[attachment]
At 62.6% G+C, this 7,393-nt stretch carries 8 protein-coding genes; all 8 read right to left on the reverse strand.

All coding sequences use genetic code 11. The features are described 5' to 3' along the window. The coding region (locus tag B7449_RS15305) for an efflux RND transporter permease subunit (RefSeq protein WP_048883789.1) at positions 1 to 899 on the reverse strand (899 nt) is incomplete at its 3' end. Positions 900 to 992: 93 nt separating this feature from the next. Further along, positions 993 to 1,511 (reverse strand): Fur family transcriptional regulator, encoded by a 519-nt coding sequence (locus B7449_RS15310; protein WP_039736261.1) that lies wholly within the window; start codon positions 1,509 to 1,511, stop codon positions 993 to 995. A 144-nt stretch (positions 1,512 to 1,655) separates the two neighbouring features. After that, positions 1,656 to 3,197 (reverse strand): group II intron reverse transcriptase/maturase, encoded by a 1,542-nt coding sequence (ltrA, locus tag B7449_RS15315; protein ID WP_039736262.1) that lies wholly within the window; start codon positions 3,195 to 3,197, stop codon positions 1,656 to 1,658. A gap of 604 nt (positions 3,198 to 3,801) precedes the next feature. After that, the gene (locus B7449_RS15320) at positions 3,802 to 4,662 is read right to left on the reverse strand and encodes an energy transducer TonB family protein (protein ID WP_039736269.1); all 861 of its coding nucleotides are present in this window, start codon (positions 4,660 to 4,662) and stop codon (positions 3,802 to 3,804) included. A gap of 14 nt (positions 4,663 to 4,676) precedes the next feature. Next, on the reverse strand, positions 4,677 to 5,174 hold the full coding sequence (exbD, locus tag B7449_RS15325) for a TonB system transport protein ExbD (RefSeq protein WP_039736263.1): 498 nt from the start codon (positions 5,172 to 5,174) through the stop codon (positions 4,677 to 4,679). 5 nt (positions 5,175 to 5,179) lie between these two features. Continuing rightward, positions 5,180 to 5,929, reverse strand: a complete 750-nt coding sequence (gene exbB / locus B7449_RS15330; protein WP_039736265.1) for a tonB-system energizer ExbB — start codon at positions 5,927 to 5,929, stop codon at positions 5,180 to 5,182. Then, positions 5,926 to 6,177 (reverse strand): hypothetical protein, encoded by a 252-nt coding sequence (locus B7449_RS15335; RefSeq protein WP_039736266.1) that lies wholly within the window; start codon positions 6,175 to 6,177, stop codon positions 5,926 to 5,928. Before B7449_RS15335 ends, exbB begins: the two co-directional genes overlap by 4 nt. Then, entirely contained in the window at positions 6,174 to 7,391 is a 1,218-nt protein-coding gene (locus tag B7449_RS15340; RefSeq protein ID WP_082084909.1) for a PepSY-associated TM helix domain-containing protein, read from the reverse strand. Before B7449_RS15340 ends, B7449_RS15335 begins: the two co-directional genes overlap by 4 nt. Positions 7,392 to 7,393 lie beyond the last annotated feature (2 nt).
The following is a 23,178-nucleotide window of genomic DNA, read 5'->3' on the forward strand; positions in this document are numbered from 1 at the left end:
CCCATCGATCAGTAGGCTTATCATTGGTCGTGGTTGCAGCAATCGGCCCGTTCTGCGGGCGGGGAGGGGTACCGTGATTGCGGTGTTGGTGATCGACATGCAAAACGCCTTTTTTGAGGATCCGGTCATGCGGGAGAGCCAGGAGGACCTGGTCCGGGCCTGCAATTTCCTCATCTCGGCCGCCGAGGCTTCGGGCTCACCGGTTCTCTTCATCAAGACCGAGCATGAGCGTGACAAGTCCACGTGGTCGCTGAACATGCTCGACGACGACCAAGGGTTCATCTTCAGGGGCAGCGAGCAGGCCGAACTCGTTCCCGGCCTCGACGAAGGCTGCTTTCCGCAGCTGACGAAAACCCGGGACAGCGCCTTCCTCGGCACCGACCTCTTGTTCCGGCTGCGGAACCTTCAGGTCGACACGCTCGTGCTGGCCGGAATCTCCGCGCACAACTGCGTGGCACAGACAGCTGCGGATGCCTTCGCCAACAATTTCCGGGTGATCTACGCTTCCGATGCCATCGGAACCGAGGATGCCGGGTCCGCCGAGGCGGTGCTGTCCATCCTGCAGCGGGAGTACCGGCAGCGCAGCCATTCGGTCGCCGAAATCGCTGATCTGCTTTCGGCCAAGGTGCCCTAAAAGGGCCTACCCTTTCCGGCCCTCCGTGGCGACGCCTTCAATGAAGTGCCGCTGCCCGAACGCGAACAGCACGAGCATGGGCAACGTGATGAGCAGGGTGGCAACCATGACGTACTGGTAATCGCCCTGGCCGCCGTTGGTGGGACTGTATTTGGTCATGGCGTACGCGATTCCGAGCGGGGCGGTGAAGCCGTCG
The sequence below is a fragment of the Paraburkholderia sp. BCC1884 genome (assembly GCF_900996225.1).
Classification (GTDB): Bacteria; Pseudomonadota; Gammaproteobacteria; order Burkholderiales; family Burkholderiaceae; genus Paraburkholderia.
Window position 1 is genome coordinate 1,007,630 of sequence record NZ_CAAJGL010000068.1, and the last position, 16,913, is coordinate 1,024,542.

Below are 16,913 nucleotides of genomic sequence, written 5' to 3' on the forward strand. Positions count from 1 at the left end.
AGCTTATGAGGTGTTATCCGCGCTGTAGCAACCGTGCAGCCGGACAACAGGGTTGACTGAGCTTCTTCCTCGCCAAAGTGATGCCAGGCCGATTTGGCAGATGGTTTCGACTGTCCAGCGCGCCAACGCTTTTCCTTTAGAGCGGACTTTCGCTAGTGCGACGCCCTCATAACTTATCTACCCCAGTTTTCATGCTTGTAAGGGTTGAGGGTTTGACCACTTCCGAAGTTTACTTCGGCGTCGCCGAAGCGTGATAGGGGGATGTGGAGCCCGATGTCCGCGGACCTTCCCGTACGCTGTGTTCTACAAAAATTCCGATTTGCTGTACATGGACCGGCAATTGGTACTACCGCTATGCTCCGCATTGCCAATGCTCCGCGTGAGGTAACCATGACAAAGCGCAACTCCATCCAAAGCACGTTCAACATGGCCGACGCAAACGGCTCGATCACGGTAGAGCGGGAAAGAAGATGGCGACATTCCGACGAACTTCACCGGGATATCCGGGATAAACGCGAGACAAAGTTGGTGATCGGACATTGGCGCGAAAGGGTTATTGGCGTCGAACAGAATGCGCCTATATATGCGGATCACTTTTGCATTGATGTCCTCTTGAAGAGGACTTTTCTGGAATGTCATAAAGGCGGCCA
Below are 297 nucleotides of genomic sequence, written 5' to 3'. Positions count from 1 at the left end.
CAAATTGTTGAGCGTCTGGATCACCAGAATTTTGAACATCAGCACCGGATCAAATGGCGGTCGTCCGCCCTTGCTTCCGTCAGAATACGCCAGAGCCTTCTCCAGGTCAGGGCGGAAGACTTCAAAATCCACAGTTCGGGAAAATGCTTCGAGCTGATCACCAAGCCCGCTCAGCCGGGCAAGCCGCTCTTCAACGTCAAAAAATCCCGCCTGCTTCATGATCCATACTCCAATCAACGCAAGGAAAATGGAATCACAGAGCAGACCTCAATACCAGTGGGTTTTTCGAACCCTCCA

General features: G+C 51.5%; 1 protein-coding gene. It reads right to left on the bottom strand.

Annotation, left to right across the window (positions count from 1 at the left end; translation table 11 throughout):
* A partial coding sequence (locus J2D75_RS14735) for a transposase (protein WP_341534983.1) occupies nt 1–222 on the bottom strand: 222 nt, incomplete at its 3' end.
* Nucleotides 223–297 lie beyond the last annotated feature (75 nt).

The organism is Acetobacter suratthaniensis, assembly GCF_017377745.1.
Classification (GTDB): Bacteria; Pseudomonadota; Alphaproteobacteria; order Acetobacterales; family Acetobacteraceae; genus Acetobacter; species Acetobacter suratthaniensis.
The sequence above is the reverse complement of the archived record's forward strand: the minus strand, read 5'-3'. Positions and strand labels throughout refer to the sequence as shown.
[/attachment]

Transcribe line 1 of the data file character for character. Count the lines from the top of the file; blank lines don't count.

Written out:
At 62.6% G+C, this 7,393-nt stretch carries 8 protein-coding genes; all 8 read right to left on the reverse strand.